I recently learned that I'm a victim of a form of identity theft.
Someone has hijacked the number of my landline phone to make outbound sales calls to people — hiding behind my name and number which is popping up on the Caller ID on their phones. The phenomenon is called “spoofing” and been around for several years.
Here's what happened: A few weeks ago, I started receiving calls from people saying they just missed a call from my number; “Did you just call me?” I hadn't.
I ignored the irritation until Thursday night, when I received four or five calls in a row around 5:30 p.m., which now makes sense as that's when many people arrive home from work. While I was explaining to one person that I'd fielded similar calls from others and I hadn't called them or her, two other folks left messages. One man said he had a hurt hand, and apologized that he didn't answer my call in time. Another lady bawled me out for hanging up in her ear.
The unjust reprimand finally prompted me to call the Cox Communications, my carrier. My first two calls, to separate customer service representatives, were less than fruitful. The first man suggested changing my number. The second gal explained how I could block calls from the incoming numbers, of which I'd made a log. But I wanted to keep my long-standing number.
Finally, the third rep listened and passed my complaint to their help department, which knew about spoofing. The help desk expert who followed up explained that spoofing is a crime, and that these calls aren't robocalls, or being placed by an automatic outbound dialer, but by singular or small-group telemarketers who captured my number through a telephone directory posted on the Web.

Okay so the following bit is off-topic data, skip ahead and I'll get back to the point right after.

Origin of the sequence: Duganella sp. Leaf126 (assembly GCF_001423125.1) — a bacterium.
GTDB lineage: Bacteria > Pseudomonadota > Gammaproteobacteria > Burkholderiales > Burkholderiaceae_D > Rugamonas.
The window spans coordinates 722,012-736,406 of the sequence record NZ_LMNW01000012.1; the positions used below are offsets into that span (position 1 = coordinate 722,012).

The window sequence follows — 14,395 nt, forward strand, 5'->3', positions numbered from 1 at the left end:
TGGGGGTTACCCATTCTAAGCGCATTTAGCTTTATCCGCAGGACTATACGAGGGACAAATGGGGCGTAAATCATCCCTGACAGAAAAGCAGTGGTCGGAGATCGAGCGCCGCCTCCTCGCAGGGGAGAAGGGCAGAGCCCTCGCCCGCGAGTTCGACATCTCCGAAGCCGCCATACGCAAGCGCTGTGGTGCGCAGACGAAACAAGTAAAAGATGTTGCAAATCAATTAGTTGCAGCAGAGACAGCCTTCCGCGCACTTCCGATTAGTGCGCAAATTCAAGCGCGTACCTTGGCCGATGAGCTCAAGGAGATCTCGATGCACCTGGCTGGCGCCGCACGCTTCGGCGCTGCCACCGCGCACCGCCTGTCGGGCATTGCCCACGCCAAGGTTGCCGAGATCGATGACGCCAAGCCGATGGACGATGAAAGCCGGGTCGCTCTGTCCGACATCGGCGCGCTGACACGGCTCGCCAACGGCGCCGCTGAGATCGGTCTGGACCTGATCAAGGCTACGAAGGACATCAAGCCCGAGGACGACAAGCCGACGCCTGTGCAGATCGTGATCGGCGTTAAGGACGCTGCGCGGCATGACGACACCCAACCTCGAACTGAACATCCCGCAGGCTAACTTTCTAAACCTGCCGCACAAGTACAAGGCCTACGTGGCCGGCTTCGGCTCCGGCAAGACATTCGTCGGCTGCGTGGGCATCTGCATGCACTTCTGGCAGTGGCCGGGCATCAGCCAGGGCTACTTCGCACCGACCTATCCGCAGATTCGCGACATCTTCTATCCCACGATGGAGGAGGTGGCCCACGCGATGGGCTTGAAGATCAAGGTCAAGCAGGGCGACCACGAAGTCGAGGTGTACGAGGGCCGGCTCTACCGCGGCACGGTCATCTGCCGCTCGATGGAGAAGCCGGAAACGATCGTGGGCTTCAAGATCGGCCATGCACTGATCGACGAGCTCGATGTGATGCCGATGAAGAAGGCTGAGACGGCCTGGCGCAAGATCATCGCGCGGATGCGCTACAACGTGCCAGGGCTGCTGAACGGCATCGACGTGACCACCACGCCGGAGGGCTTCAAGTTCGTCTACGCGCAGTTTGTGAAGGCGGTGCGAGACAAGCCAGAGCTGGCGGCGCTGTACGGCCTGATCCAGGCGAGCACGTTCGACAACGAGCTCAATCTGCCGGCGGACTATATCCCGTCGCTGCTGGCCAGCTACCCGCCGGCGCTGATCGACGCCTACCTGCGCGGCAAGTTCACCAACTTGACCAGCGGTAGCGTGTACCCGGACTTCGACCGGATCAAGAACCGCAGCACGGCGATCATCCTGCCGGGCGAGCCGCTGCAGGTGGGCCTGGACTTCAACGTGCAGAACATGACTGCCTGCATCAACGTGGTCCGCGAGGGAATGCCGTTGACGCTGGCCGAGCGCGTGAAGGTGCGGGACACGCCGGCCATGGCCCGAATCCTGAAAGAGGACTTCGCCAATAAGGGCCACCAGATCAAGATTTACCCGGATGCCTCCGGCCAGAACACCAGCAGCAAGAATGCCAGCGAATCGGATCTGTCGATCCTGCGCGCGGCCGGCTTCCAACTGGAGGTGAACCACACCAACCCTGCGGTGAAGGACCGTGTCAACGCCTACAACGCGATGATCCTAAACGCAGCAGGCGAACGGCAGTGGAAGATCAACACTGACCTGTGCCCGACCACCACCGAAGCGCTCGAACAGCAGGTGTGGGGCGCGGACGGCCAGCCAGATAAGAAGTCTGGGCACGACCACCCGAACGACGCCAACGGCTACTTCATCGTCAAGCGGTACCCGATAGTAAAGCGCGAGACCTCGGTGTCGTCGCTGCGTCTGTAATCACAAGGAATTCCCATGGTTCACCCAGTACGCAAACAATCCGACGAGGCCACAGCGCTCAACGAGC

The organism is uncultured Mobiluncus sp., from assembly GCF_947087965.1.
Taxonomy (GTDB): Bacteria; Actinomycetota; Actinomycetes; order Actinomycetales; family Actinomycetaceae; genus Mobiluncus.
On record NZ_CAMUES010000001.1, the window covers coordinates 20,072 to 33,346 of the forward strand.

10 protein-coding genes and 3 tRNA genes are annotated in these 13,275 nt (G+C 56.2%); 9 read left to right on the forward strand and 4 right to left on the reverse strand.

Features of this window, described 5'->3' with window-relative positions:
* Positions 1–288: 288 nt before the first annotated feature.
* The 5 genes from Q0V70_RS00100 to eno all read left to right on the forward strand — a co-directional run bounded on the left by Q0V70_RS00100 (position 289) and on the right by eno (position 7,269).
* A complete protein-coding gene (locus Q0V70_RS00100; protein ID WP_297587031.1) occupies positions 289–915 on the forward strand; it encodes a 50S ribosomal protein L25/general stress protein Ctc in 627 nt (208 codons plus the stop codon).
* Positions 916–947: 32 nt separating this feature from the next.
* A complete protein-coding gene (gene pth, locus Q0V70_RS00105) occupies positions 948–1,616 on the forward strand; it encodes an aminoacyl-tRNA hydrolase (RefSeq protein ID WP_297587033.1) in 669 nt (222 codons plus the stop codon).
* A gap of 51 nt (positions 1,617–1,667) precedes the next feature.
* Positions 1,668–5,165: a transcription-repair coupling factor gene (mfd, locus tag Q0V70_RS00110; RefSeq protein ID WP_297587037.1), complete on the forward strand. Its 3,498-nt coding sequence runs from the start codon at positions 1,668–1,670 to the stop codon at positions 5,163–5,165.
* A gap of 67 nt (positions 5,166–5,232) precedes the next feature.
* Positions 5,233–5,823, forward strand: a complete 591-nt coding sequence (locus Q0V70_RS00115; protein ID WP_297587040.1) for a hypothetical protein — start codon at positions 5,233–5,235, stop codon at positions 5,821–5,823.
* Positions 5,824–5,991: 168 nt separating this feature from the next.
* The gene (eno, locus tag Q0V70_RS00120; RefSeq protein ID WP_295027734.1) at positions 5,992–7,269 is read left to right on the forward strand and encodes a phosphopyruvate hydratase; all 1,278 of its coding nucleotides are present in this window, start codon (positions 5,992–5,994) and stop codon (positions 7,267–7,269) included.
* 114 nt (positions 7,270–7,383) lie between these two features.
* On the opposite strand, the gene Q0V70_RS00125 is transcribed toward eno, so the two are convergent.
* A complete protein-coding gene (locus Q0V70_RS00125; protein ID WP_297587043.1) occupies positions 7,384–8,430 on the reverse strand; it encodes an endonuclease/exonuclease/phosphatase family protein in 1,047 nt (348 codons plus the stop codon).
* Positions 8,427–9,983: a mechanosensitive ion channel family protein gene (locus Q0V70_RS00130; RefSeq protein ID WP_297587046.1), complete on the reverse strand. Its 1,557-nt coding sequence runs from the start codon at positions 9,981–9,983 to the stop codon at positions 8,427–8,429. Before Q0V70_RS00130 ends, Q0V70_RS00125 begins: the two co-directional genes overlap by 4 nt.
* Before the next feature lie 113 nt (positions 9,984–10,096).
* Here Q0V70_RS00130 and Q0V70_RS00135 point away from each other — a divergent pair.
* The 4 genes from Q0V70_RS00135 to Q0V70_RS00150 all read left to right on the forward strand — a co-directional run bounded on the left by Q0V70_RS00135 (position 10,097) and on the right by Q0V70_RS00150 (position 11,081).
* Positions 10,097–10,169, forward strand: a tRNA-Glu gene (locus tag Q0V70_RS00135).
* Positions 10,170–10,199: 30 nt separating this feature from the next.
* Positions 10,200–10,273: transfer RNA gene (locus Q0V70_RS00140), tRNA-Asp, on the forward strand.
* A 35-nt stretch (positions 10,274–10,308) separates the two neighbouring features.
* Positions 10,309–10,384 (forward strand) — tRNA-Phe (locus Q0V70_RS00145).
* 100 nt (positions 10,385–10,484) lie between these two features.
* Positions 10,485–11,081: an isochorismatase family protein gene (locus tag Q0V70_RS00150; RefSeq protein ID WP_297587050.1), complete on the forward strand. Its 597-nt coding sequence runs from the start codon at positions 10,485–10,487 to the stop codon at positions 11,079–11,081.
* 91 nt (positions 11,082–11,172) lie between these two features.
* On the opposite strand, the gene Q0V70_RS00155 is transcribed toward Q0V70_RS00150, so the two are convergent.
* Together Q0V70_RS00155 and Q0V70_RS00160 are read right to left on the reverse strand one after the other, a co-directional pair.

She offered to change my number to an unlisted one, but that comes with a fee of $4 a month, likely more with taxes and fees. I'm too cheap. Plus, my number already has been stolen.
Meanwhile, she on my behalf did file the infraction with the Federal Communications Commission at fcc.gov. After we hung up, I went to the website, searched for “spoofing” and found even more information.
My experience is yet another reminder not to give out account numbers, Social Security numbers, mother's maiden names, passwords and other identifying information. That's because spoofers not only can be disguising their identity so that you'll pick up the phone and they can launch their sales spiels for a legitimate product or service, but they also can be thieves who want to steal your identity or tap your bank accounts.
No matter what name or number is showing on your Caller ID, hang up and call back the phone number on your account statement, in the phone book, or on the company's or government agency's website to find out if the entity that supposedly called you actually needs the requested information from you.
The Truth in Caller ID Act of 2009, signed into law in December 2010, prohibits Caller ID spoofing. Violators are subject to a penalty of up to $10,000 for each violation. Even before passage of this act, FCC rules required telemarketers to pass accurate caller ID information — displaying their name or the names and telephone numbers of the companies for which they're selling. For violations, the FCC can seek a monetary fine.
To report caller ID spoofing or other telemarketing or telephone fraud, go to www.fcc.gov/complaints or call the FCC's consumer center at (888) 225-5322.
And if you call me, leave a message. As a Caller ID spoofing victim, I'm only answering the calls from those whose names and numbers I recognize!